A guy who used to beat me up writes for the local paper, which is cool, but the last thing I read by him was a story about how evil rock music is and why Nirvana should be banned and all their records burned. Steve Albini, who engineered the Nirvana record In Utero, also uses this “selfteaching with study, experiments, and notes” idea. Check out my video interview with him where he talks about it
I’ve often said that a well-told story interests me even if I have no interest in the subject matter, because it speaks to something common in all people. Of all the documentaries I’ve ever seen, one that really stood out, Spellbound, was one about spelling bees, even though I have no interest in spelling bees. One of my favorite popcorn movies (big Hollywood movies that don’t change your life but are fun to kill two hours and eat some popcorn) is Happy Gilmore, even though I hate golf.
Storytelling is different from writing, though they are related. You can tell a story without even using any words, and words are what writing produces. Some of the most compelling pieces of motion art (especially commercials) have little or no dialogue.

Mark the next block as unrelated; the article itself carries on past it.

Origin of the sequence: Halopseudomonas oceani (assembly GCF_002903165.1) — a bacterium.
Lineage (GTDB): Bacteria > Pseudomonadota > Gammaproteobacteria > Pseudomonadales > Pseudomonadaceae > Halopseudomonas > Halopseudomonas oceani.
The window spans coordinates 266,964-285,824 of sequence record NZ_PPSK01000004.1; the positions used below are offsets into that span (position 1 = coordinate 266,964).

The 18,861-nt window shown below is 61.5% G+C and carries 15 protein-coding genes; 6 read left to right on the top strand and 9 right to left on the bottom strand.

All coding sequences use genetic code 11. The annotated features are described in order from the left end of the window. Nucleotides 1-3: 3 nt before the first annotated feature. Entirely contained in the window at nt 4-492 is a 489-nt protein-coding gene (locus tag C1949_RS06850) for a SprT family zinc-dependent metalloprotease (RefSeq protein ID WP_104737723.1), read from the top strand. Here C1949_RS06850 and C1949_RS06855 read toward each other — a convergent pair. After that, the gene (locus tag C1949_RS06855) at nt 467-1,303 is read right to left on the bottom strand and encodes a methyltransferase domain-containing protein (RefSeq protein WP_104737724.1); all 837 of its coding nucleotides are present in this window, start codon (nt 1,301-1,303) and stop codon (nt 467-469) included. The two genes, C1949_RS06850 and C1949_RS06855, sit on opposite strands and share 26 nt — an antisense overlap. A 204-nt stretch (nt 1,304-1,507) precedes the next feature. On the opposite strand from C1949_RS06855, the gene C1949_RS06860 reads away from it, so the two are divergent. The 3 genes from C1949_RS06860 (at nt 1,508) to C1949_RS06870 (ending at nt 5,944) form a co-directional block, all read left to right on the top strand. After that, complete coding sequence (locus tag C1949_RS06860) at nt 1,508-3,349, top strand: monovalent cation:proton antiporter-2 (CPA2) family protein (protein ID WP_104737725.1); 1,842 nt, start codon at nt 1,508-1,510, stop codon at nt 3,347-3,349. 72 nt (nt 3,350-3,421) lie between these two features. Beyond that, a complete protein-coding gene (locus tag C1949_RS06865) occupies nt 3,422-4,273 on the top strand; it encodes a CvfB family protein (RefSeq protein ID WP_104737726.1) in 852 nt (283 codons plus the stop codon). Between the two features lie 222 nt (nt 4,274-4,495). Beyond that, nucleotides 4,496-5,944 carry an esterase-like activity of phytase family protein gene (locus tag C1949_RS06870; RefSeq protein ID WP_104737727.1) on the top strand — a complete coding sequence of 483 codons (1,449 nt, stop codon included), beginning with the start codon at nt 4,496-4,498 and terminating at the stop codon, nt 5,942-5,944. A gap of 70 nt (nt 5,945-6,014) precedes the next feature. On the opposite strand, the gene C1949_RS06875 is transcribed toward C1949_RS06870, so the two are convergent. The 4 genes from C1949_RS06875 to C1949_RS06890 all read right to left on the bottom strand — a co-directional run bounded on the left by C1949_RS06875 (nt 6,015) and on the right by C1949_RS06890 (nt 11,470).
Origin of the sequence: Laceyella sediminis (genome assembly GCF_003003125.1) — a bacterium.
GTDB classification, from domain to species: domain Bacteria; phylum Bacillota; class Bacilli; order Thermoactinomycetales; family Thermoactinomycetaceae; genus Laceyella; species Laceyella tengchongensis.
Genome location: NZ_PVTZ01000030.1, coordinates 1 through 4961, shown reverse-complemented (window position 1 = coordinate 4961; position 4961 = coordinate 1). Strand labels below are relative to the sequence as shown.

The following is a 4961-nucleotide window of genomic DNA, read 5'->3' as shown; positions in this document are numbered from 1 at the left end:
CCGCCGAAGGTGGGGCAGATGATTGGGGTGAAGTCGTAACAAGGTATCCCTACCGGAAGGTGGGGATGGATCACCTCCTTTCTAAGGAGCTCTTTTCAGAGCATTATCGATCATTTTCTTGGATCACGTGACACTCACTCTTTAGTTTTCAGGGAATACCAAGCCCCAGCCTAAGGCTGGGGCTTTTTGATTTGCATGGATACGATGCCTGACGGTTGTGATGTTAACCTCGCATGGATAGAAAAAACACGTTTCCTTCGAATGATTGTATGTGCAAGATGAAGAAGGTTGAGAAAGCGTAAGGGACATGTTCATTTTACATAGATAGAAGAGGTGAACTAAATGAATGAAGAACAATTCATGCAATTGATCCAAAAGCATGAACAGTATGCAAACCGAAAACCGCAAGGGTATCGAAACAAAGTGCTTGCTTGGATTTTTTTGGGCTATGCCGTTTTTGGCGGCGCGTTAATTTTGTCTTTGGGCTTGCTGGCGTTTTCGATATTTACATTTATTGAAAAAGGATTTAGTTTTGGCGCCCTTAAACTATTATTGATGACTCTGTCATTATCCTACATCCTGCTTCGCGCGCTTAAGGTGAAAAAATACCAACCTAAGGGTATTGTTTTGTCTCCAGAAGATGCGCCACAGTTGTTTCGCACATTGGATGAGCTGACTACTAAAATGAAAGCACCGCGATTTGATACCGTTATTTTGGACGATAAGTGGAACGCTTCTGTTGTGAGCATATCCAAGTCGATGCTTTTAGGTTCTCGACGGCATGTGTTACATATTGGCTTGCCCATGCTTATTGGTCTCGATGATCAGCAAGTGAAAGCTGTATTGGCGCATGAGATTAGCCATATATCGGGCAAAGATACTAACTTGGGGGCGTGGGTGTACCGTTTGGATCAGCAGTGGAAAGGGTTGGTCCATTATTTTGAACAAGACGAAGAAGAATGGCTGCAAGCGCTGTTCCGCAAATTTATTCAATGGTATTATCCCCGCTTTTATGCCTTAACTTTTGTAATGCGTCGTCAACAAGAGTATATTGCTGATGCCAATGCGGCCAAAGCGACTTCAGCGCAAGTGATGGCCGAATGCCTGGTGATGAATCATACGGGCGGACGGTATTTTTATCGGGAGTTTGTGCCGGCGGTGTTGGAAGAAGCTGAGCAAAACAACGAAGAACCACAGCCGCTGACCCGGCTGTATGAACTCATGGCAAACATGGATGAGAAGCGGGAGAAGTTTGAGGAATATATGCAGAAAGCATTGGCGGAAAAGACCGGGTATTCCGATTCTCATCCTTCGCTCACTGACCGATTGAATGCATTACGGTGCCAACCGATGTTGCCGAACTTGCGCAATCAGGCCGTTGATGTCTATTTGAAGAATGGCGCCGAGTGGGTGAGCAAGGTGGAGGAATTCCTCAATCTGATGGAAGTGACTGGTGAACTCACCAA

But something always happens in motion art. Your first job as a video creator is to make things happen on the screen. This can be done by writing or otherwise visualizing a plan and then enacting that plan and filming and editing the result, or it can happen by filming things that happen without your intervention and presenting them in a compelling way with your editing. Both methods are types of storytelling.
Conflict Is the Essence of Drama
The first thing they teach you in “real” film school is that “Conflict is the essence of drama.” It’s true. Without conflict, movies and TV would fall out of the screen and drip lifelessly onto the floor, as this photo of my cat, Charlie (Figure 2-2), looks about to do. (The white blur is actually a second cat leaping by, but Charlie didn’t catch it. She’s too catatonic.)
Figure 2-2. Stories without conflict are boring. (Model: Charlie Squitten Jr.)
All movies and all TV shows incorporate story, with characters clashing with one another (see Figure 2-3), having various types of crises of conscience, and then resolving the conflict, tying it all up in a nice neat package near the end of the show. These types of crises of conscience might be called confrontation—in act one, the characters are introduced, the problem is defined, the story set up; in act two, it evolves, it gets worse, the conflict grows; and finally in act three, it gets resolved somehow. The same is true of most books, plays, and even songs, especially hip-hop and country music, the two most story-driven music genres in existence. The fans of the two genres may not get along, but they have more in common than any other genres (except country music probably has more guns and drugs and booze and sex).